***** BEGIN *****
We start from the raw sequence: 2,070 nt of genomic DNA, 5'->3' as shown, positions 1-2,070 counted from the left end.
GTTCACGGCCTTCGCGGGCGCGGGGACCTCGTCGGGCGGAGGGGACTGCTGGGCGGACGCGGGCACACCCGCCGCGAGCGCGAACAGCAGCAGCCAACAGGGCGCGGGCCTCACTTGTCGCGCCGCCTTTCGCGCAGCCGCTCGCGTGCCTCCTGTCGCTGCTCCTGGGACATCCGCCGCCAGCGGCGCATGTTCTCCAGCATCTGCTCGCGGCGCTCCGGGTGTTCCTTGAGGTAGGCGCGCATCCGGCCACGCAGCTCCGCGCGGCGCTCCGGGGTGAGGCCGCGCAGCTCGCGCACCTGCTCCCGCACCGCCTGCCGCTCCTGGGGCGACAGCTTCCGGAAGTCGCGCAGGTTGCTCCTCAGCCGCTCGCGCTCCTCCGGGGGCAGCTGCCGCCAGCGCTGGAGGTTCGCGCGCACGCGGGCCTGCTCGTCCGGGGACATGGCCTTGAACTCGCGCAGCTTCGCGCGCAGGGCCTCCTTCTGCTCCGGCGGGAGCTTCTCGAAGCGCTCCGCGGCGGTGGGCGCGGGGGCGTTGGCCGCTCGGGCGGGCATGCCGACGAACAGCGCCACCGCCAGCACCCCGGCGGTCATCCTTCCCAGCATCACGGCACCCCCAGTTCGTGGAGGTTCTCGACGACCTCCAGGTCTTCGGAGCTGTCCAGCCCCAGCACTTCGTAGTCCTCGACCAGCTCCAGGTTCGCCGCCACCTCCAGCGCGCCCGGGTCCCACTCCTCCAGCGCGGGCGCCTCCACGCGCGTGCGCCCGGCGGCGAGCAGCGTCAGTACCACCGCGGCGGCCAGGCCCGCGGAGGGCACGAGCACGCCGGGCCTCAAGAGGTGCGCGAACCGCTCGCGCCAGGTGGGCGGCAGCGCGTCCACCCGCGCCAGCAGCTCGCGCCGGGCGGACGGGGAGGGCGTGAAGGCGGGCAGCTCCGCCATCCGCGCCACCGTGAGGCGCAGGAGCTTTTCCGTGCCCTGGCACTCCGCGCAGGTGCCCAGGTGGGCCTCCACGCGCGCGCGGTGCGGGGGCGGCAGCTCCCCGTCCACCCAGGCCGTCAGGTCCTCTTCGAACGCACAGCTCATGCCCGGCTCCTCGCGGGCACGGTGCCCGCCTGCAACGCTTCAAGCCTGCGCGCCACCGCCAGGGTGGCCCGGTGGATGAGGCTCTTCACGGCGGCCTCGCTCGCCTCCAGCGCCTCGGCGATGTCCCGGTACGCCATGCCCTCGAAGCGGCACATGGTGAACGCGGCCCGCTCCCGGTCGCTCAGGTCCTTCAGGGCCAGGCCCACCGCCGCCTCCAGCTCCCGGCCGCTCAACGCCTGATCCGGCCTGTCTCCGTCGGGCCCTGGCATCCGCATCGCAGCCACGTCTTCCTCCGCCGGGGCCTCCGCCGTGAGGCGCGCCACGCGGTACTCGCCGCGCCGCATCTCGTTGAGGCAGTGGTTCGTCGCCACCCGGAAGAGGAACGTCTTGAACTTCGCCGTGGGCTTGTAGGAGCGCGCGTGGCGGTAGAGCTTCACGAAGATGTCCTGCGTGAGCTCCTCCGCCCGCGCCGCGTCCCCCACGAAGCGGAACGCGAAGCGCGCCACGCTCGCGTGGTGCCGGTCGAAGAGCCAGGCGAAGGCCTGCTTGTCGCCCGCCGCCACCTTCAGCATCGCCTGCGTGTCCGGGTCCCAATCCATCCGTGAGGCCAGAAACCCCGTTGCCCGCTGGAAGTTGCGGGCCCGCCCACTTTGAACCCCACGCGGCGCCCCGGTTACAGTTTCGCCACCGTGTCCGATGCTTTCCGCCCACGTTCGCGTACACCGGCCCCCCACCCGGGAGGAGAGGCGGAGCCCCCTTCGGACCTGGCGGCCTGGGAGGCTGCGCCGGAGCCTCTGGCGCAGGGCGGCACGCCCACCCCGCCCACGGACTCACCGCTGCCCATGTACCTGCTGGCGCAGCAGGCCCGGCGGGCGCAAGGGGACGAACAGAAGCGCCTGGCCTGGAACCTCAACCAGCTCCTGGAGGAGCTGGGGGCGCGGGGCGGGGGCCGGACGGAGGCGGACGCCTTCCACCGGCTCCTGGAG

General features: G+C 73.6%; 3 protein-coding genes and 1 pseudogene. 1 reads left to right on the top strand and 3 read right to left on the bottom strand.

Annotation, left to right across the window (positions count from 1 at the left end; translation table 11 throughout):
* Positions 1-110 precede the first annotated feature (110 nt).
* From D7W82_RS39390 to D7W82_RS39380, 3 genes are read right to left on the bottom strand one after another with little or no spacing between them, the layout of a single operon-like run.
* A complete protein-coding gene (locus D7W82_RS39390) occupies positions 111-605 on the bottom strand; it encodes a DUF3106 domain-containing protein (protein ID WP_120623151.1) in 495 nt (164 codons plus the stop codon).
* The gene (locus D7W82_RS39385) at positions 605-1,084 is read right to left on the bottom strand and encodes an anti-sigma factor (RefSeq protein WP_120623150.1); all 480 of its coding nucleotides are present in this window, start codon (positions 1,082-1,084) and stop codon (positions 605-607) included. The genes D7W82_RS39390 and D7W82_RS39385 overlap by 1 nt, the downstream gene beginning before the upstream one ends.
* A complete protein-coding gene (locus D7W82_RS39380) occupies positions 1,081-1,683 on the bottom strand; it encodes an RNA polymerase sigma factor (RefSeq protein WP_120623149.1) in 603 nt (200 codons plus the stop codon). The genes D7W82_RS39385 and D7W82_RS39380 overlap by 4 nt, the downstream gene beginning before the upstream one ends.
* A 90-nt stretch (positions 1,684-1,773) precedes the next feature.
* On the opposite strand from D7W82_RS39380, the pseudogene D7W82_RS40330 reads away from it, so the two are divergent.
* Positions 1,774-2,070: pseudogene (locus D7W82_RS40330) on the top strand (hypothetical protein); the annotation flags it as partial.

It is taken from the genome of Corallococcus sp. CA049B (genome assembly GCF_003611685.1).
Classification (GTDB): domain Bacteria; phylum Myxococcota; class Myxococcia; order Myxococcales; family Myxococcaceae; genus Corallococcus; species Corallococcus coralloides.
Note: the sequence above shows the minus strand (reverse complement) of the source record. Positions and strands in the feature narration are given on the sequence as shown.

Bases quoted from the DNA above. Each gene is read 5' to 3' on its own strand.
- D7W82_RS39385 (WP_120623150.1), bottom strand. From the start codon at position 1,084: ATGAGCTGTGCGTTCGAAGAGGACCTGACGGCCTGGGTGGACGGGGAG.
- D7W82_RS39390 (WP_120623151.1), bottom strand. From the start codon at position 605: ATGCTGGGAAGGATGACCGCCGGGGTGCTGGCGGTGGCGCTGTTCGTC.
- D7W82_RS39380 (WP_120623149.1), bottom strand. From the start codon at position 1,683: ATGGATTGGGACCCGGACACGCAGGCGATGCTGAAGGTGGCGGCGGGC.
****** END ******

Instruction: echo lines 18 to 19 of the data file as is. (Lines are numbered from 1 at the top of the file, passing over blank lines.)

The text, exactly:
- D7W82_RS39390 (WP_120623151.1), bottom strand. From the start codon at position 605: ATGCTGGGAAGGATGACCGCCGGGGTGCTGGCGGTGGCGCTGTTCGTC.
- D7W82_RS39380 (WP_120623149.1), bottom strand. From the start codon at position 1,683: ATGGATTGGGACCCGGACACGCAGGCGATGCTGAAGGTGGCGGCGGGC.